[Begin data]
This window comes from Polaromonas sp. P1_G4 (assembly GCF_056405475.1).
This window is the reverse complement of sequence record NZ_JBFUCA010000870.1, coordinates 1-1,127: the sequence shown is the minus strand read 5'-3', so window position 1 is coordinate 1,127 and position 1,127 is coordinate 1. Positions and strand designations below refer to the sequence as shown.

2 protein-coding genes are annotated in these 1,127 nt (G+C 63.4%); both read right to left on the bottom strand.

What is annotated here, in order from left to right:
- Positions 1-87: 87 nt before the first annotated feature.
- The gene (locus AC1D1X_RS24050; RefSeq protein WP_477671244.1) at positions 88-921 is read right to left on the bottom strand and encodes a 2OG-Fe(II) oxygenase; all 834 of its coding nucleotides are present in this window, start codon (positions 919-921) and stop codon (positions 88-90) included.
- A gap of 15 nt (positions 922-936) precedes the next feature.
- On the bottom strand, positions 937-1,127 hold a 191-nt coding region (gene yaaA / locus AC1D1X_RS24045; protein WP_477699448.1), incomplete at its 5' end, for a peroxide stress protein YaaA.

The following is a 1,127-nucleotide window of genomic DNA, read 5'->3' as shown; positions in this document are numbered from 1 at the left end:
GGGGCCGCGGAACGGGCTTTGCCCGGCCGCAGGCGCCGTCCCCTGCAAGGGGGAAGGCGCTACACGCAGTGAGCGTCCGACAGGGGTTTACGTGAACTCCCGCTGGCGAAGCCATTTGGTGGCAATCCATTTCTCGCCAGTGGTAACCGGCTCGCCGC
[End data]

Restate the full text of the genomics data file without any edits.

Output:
This window comes from Polaromonas sp. P1_G4 (assembly GCF_056405475.1).
This window is the reverse complement of sequence record NZ_JBFUCA010000870.1, coordinates 1-1,127: the sequence shown is the minus strand read 5'-3', so window position 1 is coordinate 1,127 and position 1,127 is coordinate 1. Positions and strand designations below refer to the sequence as shown.

2 protein-coding genes are annotated in these 1,127 nt (G+C 63.4%); both read right to left on the bottom strand.

What is annotated here, in order from left to right:
- Positions 1-87: 87 nt before the first annotated feature.
- The gene (locus AC1D1X_RS24050; RefSeq protein WP_477671244.1) at positions 88-921 is read right to left on the bottom strand and encodes a 2OG-Fe(II) oxygenase; all 834 of its coding nucleotides are present in this window, start codon (positions 919-921) and stop codon (positions 88-90) included.
- A gap of 15 nt (positions 922-936) precedes the next feature.
- On the bottom strand, positions 937-1,127 hold a 191-nt coding region (gene yaaA / locus AC1D1X_RS24045; protein WP_477699448.1), incomplete at its 5' end, for a peroxide stress protein YaaA.

The following is a 1,127-nucleotide window of genomic DNA, read 5'->3' as shown; positions in this document are numbered from 1 at the left end:
GGGGCCGCGGAACGGGCTTTGCCCGGCCGCAGGCGCCGTCCCCTGCAAGGGGGAAGGCGCTACACGCAGTGAGCGTCCGACAGGGGTTTACGTGAACTCCCGCTGGCGAAGCCATTTGGTGGCAATCCATTTCTCGCCAGTGGTAACCGGCTCGCCGC